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No Salt Lake City Parks Bond on the Ballot This Election


There will be no bond measure to expand outdoor recreation in Salt Lake City. The city council failed to garner enough votes at last night’s meeting to put the measure on the November election ballot.

The 7-member-council needed five votes to bring a bond measure to voters this fall. After months of negotiations, they considered two proposals: councilor Erin Mendenhall pitched a $100 million bond that would go toward converting the Glendale Golf Course into a regional park, river access projects, trails and other improvements. Councilor Luke Garrott’s $58 million version left Glendale open for the foreseeable future. 

Mendenhall argued not passing a bond means lost recreation opportunities for residents and the continued loss of money from golf courses. 

“It truly is a recreational form that is on the decline,” Mendenhall said. “And we are a city that owns a multitude of golf courses. The reality is that we aren’t actually meeting all of the recreation desires of our public.”

Councilor Charlie Luke cast his “no” vote on both proposals remotely. He called them both wish lists, adding neither address existing and ongoing maintenance needs in the city.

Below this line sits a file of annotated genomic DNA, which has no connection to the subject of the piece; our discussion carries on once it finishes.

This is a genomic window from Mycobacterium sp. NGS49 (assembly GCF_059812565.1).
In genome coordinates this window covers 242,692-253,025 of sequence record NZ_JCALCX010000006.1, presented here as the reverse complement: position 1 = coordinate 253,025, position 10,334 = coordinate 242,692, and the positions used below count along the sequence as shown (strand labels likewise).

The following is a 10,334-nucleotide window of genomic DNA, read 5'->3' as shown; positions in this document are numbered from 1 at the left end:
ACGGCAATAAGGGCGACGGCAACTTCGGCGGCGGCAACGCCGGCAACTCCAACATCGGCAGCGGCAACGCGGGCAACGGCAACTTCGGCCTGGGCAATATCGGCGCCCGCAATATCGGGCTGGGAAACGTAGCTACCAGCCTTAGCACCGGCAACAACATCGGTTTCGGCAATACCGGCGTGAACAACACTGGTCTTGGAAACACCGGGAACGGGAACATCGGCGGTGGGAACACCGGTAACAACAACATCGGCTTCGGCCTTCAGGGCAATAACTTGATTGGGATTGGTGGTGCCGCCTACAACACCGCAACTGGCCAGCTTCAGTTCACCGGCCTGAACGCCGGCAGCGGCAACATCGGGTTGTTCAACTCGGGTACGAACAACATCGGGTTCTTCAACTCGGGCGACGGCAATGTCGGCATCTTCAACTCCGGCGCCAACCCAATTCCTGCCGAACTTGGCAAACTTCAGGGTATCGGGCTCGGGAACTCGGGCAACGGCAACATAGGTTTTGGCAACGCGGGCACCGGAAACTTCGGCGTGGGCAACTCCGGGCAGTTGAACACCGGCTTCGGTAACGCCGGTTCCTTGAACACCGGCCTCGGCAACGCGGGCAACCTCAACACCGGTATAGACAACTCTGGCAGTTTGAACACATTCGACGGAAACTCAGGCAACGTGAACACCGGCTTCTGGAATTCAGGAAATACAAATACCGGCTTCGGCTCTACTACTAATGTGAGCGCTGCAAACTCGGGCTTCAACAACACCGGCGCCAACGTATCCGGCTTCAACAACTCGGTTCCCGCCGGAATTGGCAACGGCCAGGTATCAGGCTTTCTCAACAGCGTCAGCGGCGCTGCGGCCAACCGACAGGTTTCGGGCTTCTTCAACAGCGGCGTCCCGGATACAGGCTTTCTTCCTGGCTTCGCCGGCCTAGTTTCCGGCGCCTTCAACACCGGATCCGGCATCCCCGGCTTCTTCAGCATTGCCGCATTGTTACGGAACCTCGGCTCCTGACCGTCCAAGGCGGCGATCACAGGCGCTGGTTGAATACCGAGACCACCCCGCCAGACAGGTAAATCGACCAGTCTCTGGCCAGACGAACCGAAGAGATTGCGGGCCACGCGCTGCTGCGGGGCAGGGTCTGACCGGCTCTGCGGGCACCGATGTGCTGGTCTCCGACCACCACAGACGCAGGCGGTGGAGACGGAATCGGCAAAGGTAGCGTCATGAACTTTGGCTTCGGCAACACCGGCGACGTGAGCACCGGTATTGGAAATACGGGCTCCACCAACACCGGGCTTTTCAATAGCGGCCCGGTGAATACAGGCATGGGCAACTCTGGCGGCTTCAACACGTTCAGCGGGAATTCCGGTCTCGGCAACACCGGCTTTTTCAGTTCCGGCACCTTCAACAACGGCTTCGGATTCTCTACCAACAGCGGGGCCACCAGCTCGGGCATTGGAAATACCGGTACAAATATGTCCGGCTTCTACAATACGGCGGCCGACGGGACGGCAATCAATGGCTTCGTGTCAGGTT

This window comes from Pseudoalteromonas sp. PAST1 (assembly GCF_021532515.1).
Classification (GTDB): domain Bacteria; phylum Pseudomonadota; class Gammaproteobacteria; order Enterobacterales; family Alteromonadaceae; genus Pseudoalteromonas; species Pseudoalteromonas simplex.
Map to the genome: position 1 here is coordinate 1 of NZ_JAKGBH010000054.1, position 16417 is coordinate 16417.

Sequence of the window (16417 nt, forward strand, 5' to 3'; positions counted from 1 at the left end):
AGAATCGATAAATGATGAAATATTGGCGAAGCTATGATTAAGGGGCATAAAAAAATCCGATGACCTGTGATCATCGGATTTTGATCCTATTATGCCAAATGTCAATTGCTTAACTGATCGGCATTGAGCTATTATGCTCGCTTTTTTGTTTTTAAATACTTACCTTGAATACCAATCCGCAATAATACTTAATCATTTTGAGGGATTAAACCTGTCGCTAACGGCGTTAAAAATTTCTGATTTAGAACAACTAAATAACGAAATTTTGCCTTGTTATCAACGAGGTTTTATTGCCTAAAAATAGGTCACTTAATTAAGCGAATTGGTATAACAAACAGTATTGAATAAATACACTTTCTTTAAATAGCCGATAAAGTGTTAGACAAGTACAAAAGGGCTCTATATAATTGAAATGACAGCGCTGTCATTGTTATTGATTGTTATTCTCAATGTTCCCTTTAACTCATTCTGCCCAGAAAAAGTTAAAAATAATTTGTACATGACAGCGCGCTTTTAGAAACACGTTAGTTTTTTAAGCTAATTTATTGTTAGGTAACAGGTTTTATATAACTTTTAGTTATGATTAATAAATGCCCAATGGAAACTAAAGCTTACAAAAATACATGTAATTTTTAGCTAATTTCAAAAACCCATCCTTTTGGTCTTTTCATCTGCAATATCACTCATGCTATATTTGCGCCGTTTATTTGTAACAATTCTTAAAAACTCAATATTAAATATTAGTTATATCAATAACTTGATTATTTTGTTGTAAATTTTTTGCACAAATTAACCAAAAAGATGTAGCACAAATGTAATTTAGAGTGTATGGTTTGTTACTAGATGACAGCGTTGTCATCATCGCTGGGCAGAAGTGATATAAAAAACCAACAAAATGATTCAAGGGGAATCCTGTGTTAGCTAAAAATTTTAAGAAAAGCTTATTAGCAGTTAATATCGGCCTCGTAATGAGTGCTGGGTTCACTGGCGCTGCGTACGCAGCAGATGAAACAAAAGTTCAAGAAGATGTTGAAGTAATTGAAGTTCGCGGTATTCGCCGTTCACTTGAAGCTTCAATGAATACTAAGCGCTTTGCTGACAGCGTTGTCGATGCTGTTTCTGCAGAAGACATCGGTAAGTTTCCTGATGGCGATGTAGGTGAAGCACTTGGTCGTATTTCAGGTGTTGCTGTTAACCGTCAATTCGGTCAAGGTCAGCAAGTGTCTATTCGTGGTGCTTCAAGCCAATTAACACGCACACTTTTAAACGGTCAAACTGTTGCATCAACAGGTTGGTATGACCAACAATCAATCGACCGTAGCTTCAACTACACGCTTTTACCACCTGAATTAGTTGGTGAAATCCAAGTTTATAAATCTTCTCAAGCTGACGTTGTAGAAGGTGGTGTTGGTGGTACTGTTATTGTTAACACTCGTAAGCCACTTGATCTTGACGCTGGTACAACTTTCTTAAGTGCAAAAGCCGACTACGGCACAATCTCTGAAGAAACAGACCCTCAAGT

“And it would be improper, in my opinion, for me as a council member to put something on the ballot that is not complete and is not a full package,” Luke said.

Mayor Ralph Becker said early Tuesday, it’s not appropriate to use bond money to cover maintenance. He released a statement saying he didn’t support the bond at this time because it needed more work and worried that it would compete with Salt Lake County’s ballot measure that would raise sales taxes to pay for transportation needs.   

Whittney Evans grew up southern Ohio and has worked in public radio since 2005. She has a communications degree from Morehead State University in Morehead, Kentucky, where she learned the ropes of reporting, producing and hosting. Whittney moved to Utah in 2009 where she became a reporter, producer and morning host at KCPW. Her reporting ranges from the hyper-local issues affecting Salt Lake City residents, to state-wide issues of national interest. Outside of work, she enjoys playing the guitar and getting to know the breathtaking landscape of the Mountain West.
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